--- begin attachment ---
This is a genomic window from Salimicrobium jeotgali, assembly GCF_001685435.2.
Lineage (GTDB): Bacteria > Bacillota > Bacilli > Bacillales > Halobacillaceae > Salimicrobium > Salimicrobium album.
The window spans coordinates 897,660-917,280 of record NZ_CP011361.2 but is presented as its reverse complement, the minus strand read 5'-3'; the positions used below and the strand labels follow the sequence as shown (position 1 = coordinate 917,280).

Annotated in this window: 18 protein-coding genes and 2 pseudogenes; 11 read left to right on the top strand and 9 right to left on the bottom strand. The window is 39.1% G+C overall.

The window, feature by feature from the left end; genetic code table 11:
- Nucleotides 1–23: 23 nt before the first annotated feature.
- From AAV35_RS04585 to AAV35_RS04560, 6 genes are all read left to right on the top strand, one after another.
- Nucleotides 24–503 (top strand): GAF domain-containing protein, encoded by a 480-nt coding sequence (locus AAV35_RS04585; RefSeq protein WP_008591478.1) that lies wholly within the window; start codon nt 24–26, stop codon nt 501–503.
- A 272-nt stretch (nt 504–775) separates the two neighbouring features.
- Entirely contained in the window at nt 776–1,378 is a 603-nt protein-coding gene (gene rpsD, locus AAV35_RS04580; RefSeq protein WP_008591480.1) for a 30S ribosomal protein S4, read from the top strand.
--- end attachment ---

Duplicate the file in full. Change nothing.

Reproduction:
This is a genomic window from Salimicrobium jeotgali, assembly GCF_001685435.2.
Lineage (GTDB): Bacteria > Bacillota > Bacilli > Bacillales > Halobacillaceae > Salimicrobium > Salimicrobium album.
The window spans coordinates 897,660-917,280 of record NZ_CP011361.2 but is presented as its reverse complement, the minus strand read 5'-3'; the positions used below and the strand labels follow the sequence as shown (position 1 = coordinate 917,280).

Annotated in this window: 18 protein-coding genes and 2 pseudogenes; 11 read left to right on the top strand and 9 right to left on the bottom strand. The window is 39.1% G+C overall.

The window, feature by feature from the left end; genetic code table 11:
- Nucleotides 1–23: 23 nt before the first annotated feature.
- From AAV35_RS04585 to AAV35_RS04560, 6 genes are all read left to right on the top strand, one after another.
- Nucleotides 24–503 (top strand): GAF domain-containing protein, encoded by a 480-nt coding sequence (locus AAV35_RS04585; RefSeq protein WP_008591478.1) that lies wholly within the window; start codon nt 24–26, stop codon nt 501–503.
- A 272-nt stretch (nt 504–775) separates the two neighbouring features.
- Entirely contained in the window at nt 776–1,378 is a 603-nt protein-coding gene (gene rpsD, locus AAV35_RS04580; RefSeq protein WP_008591480.1) for a 30S ribosomal protein S4, read from the top strand.